Without a doubt, discussing the Israeli-Palestinian conflict is entering into a subject area that is decades old and includes a great deal of hatred and ugliness on both sides. Nonetheless, it’s a topic I figured I’d address sooner or later, and the ongoing incursion into Gaza certainly provides ample opportunity. To some, I suppose my opinion may come off as a bit one-sided, but I would do no one any favors by inserting more uncertainty into a situation as confused and horrific as the current one.

The justification for Israel’s airstrikes on, and now ground invasion of, Gaza, is the continuing barrage of rockets from Gaza, shot off by Hamas. Because of Israel’s defense system, these rockets have largely failed to find their targets, and have an extremely low casualty count—certainly no excuse for Hamas’s actions, but something to keep in mind when realizing that Israel’s justification for its actions hinges on the idea that they are necessary for self-defense.

In contrast to the rocket strikes, Israel’s response has killed hundreds of Palestinians—and, ironically, far more Israelis (in the form of soldiers—who are often not serving voluntarily, given Israel’s mandatory military service) than the rockets—and has had ghastly effects on Gaza, leaving 1.2 million with little or no water, and the entire (badly overcrowded) population utterly terrorized. That would be the first problem with the self-defense justification; unless we value Palestinian lives vastly less than Israeli ones, we must see that the Israeli response has done far more harm than good.

That purely utilitarian calculation is far from the only problem with Israel’s self-defense claim. While supporters of Israel may make excuses for the large number of civilian casualties due to the fact that Hamas has located its members and supplies in close quarters with innocents, it’s hard to see how this would justify targets such as the recently shelled al-Aqsa hospital. This incident isn’t exactly an outlier either, since it’s at least the third such strike on a hospital since the ground invasion began. It’s hard to imagine that, even if these hospitals weren’t deliberately targeted, the Israeli forces are exactly taking great care to minimize civilian deaths. Given the areas that have been hit as well as the overall gross inequality between the Israelis killed by Hamas versus the Palestinians killed by the Israeli forces, it seems entirely believable that collective punishment is perhaps the real motivation.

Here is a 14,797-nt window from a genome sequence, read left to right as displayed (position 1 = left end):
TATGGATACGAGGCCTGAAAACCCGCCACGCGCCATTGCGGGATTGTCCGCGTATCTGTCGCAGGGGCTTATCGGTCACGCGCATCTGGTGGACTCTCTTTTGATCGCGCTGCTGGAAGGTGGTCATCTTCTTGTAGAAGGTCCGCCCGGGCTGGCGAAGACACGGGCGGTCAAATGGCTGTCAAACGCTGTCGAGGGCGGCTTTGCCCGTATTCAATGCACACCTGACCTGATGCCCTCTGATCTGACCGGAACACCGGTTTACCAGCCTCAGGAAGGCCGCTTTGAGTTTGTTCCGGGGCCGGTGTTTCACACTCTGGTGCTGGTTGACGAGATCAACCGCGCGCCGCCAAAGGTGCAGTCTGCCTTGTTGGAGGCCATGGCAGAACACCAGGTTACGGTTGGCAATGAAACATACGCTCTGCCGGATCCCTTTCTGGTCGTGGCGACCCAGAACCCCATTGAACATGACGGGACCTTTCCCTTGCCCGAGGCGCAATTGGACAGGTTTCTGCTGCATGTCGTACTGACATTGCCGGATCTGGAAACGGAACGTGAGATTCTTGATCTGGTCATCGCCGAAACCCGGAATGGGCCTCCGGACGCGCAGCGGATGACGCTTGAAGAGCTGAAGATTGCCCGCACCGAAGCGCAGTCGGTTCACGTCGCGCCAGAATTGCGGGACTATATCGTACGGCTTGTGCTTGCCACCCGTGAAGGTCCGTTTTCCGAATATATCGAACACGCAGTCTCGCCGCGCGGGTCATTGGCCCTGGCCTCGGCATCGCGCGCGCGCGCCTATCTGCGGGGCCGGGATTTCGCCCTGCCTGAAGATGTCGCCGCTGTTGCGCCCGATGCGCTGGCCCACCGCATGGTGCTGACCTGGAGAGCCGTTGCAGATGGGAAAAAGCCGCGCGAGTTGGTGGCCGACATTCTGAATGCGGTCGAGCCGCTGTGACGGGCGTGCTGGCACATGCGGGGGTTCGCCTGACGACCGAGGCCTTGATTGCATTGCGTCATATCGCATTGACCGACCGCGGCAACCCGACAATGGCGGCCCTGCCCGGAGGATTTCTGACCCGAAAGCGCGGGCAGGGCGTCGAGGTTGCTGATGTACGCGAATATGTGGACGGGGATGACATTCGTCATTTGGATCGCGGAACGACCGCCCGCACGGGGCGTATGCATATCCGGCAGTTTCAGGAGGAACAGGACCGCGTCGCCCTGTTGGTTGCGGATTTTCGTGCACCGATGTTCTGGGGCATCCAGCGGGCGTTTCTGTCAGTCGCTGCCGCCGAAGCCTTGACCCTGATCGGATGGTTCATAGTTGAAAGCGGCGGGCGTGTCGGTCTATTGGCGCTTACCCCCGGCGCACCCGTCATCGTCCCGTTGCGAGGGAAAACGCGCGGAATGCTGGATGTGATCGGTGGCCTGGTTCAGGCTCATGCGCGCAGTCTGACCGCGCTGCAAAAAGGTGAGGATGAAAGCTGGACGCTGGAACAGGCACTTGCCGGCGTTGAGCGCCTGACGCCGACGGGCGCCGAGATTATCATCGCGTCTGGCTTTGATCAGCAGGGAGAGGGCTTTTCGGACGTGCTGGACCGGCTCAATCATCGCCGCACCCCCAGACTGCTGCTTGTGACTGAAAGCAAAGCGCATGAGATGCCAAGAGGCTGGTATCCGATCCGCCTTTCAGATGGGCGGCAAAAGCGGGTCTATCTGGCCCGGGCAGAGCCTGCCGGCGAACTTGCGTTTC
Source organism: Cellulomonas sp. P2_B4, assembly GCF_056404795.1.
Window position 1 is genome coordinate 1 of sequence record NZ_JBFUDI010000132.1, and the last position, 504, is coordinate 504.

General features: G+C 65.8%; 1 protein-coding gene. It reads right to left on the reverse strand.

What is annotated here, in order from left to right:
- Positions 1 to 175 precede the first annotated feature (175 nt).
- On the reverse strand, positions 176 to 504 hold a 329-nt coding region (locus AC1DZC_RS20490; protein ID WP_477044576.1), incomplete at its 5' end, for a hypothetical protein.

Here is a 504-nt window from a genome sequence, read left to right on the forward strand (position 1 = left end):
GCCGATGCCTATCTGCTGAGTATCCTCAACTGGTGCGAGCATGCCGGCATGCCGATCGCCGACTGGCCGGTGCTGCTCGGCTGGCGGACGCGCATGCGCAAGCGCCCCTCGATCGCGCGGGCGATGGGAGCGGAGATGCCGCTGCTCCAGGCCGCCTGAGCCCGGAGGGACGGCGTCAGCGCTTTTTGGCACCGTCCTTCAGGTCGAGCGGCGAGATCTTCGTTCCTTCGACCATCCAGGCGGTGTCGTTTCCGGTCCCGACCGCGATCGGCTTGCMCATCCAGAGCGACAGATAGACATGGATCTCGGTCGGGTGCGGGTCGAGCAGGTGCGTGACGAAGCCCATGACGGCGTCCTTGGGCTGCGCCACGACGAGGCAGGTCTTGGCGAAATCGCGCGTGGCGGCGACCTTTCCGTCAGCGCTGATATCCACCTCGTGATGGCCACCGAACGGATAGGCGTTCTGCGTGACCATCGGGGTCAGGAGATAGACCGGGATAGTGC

Even a generous assessment must conclude that Israel is essentially enforcing its longstanding siege on Gaza—an area many have described as an open-air prison, as a result of Israel’s oppressive polices. Hamas’s refusal to agree to a ceasefire largely hinges on the blockade Israel has imposed against Gaza for years now—a blockade that has been widely criticized for its damage to everyday Gaza residents, and may very well be (in my view, indeed, with little doubt is) yet another example of Israeli collective punishment against the Palestinians. Israel’s justification for the blockade is partly in order to keep Hamas from acquiring rockets—I don’t feel the need to explain how profoundly nonsensical it is to allow rocket attacks to continue in order to keep such a blockade in place.

While Hamas and the Israeli government both seem to have adopted the appalling policy that any number of civilian deaths is permissible to achieve their goals, one can say in Hamas’s favor that at least some of their goals are reasonable. Hamas has previously offered a ten-year truce if Israel withdraws to pre-1967 borders—something that even President Obama (now busy assuring Israeli Prime Minister Netanyahu that he supports Israel’s right to “self-defense”) has spoken out in favor of. According to recent reports, Hamas has presented a new offer for such a truce, on ten conditions, which largely ask for an easing of the blockade and greater freedom for Gaza. (Whether Hamas would really abide by such a truce is a different matter, but one would hope the Israeli government would see greater reason to respect the Palestinians’ basic rights rather than just to end the rocket attacks.) Israel’s goals, one can only assume, are to continue its blockade and general mistreatment of the Palestinians. There may be no good guy between the two, but it’s not hard to see which one is worse, when the facts have been laid out. Naturally, one’s sympathies should fall with neither, but rather with the general well-being of both the Israelis and the Palestinians—but it’s pretty clear which of those two is worse off, and why that is.